Saeedi, G, Osanloo, M, Shahriar, K & Bakhtavar, E+E1709 2006, 'The Economic and Social Aspects of Mine Closure at the Coal Mines of Kerman in Iran', in AB Fourie & M Tibbett (eds), Proceedings of the First International Seminar on Mine Closure
, Australian Centre for Geomechanics, Perth, pp. 811-818, https://doi.org/10.36487/ACG_repo/605_72
To be considered as sustainable state, a mining community needs to adhere to the principles of ecological
sustainability, economic and social equity. These principles apply over a long time span, covering both the
life of the mine and post-mining closure.
Globally and domestically, the politics of mining are increasingly being played out at the local community
level, monitored closely by a variety of media and non governmental organizations around the world.
Investors, insurance companies, banks, governments, and citizens increasingly want little to do with an
industry that is seen as indifferent to the present and future socio-economic and biophysical welfare of local
communities. This is a message that has been communicated loudly by international organization, such as the
international council on metals and the environment (ICMM) and the World Bank. Mining companies must
now pursue their interests in a way that also promotes those of the local communities in regions where they
are operating. The long-term sustainability and visibility of both the mining industry and its related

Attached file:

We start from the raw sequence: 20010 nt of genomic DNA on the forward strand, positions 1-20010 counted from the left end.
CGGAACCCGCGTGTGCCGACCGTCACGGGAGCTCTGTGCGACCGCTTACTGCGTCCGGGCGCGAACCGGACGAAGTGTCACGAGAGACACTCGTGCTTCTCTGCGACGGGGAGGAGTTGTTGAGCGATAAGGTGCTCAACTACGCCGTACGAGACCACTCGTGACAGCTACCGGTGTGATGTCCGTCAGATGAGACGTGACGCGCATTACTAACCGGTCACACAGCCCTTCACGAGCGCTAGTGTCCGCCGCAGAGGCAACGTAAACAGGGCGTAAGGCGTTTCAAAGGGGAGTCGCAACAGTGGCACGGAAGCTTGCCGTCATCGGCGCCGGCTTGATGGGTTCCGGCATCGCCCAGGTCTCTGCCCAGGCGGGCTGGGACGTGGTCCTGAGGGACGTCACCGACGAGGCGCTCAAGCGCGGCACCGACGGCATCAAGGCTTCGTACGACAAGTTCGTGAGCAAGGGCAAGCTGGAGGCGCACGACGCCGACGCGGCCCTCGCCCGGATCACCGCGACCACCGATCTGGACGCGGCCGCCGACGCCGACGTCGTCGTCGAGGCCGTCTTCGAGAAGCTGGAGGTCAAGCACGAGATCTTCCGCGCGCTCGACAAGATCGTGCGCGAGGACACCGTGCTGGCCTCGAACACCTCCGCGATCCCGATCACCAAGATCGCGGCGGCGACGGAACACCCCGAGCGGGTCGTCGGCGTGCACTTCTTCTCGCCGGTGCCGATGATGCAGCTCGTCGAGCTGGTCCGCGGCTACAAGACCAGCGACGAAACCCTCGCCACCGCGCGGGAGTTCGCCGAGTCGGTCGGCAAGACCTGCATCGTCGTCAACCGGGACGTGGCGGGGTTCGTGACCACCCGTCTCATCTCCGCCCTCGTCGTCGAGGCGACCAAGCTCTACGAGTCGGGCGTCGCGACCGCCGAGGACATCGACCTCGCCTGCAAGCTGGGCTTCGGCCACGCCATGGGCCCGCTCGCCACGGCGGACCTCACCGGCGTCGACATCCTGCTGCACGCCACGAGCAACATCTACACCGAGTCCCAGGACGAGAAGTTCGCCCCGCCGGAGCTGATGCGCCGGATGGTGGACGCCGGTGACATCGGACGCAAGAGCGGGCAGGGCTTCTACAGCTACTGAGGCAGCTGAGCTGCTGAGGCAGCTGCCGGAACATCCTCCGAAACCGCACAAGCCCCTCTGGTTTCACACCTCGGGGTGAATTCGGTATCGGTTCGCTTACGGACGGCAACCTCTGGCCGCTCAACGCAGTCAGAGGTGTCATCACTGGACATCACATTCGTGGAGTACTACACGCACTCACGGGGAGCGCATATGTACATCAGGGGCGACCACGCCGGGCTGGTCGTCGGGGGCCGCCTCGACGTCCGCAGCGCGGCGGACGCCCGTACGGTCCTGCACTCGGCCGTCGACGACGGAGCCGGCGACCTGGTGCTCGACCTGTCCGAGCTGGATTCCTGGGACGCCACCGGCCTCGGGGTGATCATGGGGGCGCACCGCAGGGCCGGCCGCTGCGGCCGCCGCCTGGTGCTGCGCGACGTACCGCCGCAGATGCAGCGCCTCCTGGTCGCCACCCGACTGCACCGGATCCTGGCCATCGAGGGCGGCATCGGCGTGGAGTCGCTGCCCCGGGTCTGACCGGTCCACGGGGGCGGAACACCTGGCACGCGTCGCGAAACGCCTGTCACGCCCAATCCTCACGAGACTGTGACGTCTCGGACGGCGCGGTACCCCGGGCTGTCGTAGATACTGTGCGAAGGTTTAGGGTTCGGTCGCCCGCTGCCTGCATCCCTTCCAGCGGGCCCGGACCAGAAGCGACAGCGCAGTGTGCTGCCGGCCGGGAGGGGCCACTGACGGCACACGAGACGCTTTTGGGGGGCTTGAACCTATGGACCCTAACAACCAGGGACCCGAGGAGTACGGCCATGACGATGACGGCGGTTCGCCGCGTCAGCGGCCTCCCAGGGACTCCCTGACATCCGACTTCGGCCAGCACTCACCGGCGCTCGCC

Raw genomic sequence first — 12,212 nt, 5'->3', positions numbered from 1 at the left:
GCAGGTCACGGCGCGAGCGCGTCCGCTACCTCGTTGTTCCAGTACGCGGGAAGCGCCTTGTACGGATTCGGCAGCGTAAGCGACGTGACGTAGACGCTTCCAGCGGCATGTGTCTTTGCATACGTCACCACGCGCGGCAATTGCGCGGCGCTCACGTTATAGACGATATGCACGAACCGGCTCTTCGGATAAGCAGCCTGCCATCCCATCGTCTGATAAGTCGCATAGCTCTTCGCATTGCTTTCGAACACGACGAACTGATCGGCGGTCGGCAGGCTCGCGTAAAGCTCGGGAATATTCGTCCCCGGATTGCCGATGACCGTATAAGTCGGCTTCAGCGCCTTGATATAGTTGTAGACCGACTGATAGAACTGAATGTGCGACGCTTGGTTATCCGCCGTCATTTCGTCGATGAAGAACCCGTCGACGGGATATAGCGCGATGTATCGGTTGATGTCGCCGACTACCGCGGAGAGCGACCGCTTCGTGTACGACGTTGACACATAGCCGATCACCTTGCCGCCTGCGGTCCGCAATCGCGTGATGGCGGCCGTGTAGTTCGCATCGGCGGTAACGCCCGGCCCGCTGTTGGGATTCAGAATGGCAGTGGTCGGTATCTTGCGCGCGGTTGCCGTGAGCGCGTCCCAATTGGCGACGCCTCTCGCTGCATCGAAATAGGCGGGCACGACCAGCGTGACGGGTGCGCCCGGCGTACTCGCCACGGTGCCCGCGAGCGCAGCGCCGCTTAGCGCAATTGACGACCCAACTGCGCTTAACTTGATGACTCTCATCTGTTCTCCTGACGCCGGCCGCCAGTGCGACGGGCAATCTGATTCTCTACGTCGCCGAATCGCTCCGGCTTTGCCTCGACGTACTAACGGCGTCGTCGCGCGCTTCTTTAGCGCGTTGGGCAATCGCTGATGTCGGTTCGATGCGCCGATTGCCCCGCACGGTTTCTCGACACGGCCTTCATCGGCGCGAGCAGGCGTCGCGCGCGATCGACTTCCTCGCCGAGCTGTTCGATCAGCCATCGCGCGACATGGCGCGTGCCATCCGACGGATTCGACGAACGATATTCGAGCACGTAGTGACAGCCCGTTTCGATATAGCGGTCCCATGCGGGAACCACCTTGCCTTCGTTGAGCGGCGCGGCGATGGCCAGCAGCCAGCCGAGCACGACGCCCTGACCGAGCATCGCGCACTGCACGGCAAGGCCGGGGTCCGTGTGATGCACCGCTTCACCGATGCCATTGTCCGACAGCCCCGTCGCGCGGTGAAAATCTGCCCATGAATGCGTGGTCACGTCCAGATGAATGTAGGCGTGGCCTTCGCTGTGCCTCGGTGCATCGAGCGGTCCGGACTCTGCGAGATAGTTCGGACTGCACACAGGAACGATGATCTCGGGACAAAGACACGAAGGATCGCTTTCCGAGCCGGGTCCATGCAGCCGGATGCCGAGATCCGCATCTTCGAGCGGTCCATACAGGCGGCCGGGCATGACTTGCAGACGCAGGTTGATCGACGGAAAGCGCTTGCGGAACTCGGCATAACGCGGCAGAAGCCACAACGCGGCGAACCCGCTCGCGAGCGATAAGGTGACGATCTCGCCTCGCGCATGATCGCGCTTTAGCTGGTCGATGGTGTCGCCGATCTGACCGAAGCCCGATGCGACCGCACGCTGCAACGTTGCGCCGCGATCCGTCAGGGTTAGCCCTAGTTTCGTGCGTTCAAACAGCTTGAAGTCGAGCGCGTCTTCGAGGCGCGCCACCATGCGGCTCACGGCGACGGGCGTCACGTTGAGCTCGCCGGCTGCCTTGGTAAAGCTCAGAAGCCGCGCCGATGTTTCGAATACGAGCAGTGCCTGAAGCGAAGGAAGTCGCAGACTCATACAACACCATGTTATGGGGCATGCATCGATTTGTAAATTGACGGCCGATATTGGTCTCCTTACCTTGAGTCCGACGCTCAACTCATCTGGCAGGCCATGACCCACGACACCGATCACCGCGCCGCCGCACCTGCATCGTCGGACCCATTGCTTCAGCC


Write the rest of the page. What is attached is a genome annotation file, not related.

communities justifies serious attention. Improving environmental performance and mitigating environmental
impacts of mining are critical, but will not necessarily suffice to ensure the social health and welfare of
associated communities (Veiga et al., 2001).
It is necessary, therefore, to go further in considering what sustainability entails in the context of the mining.
Communications, education, cooperative decision-making and diversification are all important elements in
long-term community sustainability. The objective of this research is to attempt to highlight reasons of mine
closure and the adverse social and economic effects of mine-closure in the coal mines of Kerman in Iran.
Laurence, D.C. (2005) Optimisation of the mine closure process, Cleaner Production,Elsevier Ltd, No14, pp. 285-298.
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Policy Reserch Inttiatives, October 2000, pp. 10-26.
Roberts, A. and Shaw, S. (1999) Mine Closure, the Center for Mine Land Redevelopment, pp. 5 to 6.
Veiga, M., Scoble, M. and Mcallister, M.L. (2001) Mining with Communitions, Elsevier Science LTD, pp. 191-202.
Mine Closure 2006, Perth, Australia 817
Warhurst, A. (2000) Issues in the Management of the Socioeconomic Impacts of Mine closure: A Review of Challenges
and Constraints. In Environmental Policy in Mining, Warhurst, A. and Noronha, L., Ed., Lewis Publishers, Boca
Raton, pp. 81-99.
Kerman Coal Mines Company (2005) Statistical reports of Kerman’s coal mines.
Geological Survey of Iran, Seismotectonic Group (2005) Report.
Ministry of Industries and Mines of Iran (2005) Report.
The Economic and Social Aspects of Mine Closure at the Coal Mines of Kerman in Iran G. Saeedi, et al.
818 Mine Closure 2006, Perth, Australia